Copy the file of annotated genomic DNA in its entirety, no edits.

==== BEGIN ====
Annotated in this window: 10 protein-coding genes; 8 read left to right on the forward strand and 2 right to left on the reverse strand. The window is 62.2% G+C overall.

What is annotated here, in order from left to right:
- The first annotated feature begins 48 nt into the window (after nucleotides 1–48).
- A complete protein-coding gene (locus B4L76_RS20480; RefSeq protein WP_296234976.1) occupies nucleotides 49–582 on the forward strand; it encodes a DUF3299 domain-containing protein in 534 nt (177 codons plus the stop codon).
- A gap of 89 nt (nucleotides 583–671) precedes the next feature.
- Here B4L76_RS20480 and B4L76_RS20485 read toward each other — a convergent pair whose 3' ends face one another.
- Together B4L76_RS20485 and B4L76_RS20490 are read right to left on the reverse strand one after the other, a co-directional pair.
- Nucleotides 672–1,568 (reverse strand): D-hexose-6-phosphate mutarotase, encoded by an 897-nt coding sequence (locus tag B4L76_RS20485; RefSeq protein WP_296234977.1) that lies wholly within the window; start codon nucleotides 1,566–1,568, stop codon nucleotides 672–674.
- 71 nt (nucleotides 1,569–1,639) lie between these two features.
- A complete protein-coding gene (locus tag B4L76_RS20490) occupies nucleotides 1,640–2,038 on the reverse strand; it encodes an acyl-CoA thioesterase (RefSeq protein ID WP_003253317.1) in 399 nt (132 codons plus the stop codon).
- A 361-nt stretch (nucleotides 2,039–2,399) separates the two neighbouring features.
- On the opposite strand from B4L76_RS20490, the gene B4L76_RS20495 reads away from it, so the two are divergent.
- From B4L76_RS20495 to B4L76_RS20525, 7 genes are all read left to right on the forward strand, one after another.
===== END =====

Annotated in this window: 10 protein-coding genes; 8 read left to right on the forward strand and 2 right to left on the reverse strand. The window is 62.2% G+C overall.

What is annotated here, in order from left to right:
- The first annotated feature begins 48 nt into the window (after nucleotides 1–48).
- A complete protein-coding gene (locus B4L76_RS20480; RefSeq protein WP_296234976.1) occupies nucleotides 49–582 on the forward strand; it encodes a DUF3299 domain-containing protein in 534 nt (177 codons plus the stop codon).
- A gap of 89 nt (nucleotides 583–671) precedes the next feature.
- Here B4L76_RS20480 and B4L76_RS20485 read toward each other — a convergent pair whose 3' ends face one another.
- Together B4L76_RS20485 and B4L76_RS20490 are read right to left on the reverse strand one after the other, a co-directional pair.
- Nucleotides 672–1,568 (reverse strand): D-hexose-6-phosphate mutarotase, encoded by an 897-nt coding sequence (locus tag B4L76_RS20485; RefSeq protein WP_296234977.1) that lies wholly within the window; start codon nucleotides 1,566–1,568, stop codon nucleotides 672–674.
- 71 nt (nucleotides 1,569–1,639) lie between these two features.
- A complete protein-coding gene (locus tag B4L76_RS20490) occupies nucleotides 1,640–2,038 on the reverse strand; it encodes an acyl-CoA thioesterase (RefSeq protein ID WP_003253317.1) in 399 nt (132 codons plus the stop codon).
- A 361-nt stretch (nucleotides 2,039–2,399) separates the two neighbouring features.
- On the opposite strand from B4L76_RS20490, the gene B4L76_RS20495 reads away from it, so the two are divergent.
- From B4L76_RS20495 to B4L76_RS20525, 7 genes are all read left to right on the forward strand, one after another.